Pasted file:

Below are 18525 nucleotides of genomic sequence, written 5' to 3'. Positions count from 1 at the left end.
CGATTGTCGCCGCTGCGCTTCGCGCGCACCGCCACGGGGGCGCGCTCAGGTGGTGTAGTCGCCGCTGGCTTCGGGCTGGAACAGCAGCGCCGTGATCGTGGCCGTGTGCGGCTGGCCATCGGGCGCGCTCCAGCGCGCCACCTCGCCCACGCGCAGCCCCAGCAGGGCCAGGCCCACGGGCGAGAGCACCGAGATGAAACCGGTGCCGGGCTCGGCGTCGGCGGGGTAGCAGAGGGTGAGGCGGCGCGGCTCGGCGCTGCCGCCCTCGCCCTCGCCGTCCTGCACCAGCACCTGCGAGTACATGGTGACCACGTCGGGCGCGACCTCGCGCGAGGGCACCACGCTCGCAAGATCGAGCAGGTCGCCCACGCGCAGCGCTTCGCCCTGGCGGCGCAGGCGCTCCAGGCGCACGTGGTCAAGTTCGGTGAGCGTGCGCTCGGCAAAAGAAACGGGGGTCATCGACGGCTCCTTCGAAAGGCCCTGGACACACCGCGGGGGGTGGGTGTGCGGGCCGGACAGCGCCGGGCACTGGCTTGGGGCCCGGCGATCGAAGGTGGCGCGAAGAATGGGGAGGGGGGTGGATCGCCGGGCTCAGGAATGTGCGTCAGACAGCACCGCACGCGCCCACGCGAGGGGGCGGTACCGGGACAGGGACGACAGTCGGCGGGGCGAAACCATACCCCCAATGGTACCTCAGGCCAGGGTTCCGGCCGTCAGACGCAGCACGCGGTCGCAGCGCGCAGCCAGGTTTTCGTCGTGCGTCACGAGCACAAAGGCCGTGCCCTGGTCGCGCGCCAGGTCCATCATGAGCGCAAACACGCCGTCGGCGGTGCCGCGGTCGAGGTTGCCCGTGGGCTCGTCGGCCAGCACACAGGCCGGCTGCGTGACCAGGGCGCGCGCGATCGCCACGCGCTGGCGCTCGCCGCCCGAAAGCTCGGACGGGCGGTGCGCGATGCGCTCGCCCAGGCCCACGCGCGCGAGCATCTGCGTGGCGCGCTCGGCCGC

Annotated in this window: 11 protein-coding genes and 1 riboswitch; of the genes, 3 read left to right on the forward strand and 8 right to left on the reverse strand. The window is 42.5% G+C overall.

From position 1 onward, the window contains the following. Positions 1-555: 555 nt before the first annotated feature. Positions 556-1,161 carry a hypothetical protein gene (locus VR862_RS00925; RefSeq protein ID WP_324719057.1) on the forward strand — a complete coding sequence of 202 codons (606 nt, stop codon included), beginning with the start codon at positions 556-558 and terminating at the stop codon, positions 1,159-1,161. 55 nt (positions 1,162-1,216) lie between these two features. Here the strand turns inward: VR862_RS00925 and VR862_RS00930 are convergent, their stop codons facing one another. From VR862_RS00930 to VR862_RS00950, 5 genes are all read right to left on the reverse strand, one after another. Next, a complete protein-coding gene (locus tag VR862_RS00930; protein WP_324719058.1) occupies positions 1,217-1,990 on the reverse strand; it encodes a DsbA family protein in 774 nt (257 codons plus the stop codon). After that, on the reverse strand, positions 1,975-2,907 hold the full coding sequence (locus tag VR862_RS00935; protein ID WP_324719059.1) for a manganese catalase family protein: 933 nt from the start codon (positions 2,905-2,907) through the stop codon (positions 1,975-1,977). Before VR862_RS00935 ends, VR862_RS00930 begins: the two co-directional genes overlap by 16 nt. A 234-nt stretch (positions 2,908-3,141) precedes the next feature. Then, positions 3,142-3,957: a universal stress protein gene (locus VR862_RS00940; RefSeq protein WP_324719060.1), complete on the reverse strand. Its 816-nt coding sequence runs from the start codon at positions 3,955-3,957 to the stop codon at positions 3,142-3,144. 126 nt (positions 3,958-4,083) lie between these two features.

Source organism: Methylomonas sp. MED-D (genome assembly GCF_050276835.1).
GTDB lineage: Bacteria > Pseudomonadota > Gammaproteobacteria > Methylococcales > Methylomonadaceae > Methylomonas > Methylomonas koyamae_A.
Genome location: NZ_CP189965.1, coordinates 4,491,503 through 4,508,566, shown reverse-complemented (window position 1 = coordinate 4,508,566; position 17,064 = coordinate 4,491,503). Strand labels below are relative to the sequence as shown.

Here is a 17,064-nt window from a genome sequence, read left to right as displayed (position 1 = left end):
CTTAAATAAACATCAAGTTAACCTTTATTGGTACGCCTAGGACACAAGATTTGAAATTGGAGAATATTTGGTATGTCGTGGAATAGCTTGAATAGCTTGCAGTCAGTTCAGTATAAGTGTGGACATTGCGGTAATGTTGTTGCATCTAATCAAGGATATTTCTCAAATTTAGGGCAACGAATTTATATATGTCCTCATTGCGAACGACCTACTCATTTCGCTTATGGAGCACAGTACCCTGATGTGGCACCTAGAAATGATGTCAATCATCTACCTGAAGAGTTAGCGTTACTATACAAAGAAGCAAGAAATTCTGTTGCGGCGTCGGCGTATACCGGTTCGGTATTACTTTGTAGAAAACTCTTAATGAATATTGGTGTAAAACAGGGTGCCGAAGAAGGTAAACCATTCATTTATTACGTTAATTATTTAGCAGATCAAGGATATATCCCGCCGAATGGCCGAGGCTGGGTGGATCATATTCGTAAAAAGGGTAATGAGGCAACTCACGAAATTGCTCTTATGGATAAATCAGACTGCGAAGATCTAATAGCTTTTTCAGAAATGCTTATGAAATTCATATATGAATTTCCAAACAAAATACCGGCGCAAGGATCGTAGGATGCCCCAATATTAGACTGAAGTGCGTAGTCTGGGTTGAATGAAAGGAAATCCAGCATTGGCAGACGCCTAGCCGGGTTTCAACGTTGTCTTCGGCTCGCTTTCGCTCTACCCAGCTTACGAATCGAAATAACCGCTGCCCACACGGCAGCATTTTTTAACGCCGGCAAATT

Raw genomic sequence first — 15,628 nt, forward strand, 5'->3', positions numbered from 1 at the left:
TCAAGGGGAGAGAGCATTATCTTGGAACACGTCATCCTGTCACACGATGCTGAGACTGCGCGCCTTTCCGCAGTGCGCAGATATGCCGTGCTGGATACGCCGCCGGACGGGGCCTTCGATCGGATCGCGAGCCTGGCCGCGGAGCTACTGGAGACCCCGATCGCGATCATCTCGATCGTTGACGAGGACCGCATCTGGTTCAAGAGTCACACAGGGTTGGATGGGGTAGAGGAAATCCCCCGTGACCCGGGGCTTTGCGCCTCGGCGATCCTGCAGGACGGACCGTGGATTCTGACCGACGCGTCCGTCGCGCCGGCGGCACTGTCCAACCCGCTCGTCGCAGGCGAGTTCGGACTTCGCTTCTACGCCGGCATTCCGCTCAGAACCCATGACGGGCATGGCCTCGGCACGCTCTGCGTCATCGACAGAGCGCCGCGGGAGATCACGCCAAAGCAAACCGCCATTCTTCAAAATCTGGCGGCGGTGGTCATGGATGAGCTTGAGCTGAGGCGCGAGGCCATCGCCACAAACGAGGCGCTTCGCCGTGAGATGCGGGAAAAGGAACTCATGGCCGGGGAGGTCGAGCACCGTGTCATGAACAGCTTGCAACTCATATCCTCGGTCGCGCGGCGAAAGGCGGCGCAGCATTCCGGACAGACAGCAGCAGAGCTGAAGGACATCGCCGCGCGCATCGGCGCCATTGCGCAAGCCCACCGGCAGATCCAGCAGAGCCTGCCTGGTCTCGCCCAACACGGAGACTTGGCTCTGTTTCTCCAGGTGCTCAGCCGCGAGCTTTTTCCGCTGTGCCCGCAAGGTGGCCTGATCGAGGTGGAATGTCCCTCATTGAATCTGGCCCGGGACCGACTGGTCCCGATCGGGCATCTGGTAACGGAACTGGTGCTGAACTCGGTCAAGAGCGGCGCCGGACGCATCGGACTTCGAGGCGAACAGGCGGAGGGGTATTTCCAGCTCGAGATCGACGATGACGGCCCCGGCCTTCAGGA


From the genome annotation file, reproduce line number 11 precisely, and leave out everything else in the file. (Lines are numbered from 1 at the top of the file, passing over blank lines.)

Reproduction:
TCAAGGGGAGAGAGCATTATCTTGGAACACGTCATCCTGTCACACGATGCTGAGACTGCGCGCCTTTCCGCAGTGCGCAGATATGCCGTGCTGGATACGCCGCCGGACGGGGCCTTCGATCGGATCGCGAGCCTGGCCGCGGAGCTACTGGAGACCCCGATCGCGATCATCTCGATCGTTGACGAGGACCGCATCTGGTTCAAGAGTCACACAGGGTTGGATGGGGTAGAGGAAATCCCCCGTGACCCGGGGCTTTGCGCCTCGGCGATCCTGCAGGACGGACCGTGGATTCTGACCGACGCGTCCGTCGCGCCGGCGGCACTGTCCAACCCGCTCGTCGCAGGCGAGTTCGGACTTCGCTTCTACGCCGGCATTCCGCTCAGAACCCATGACGGGCATGGCCTCGGCACGCTCTGCGTCATCGACAGAGCGCCGCGGGAGATCACGCCAAAGCAAACCGCCATTCTTCAAAATCTGGCGGCGGTGGTCATGGATGAGCTTGAGCTGAGGCGCGAGGCCATCGCCACAAACGAGGCGCTTCGCCGTGAGATGCGGGAAAAGGAACTCATGGCCGGGGAGGTCGAGCACCGTGTCATGAACAGCTTGCAACTCATATCCTCGGTCGCGCGGCGAAAGGCGGCGCAGCATTCCGGACAGACAGCAGCAGAGCTGAAGGACATCGCCGCGCGCATCGGCGCCATTGCGCAAGCCCACCGGCAGATCCAGCAGAGCCTGCCTGGTCTCGCCCAACACGGAGACTTGGCTCTGTTTCTCCAGGTGCTCAGCCGCGAGCTTTTTCCGCTGTGCCCGCAAGGTGGCCTGATCGAGGTGGAATGTCCCTCATTGAATCTGGCCCGGGACCGACTGGTCCCGATCGGGCATCTGGTAACGGAACTGGTGCTGAACTCGGTCAAGAGCGGCGCCGGACGCATCGGACTTCGAGGCGAACAGGCGGAGGGGTATTTCCAGCTCGAGATCGACGATGACGGCCCCGGCCTTCAGGA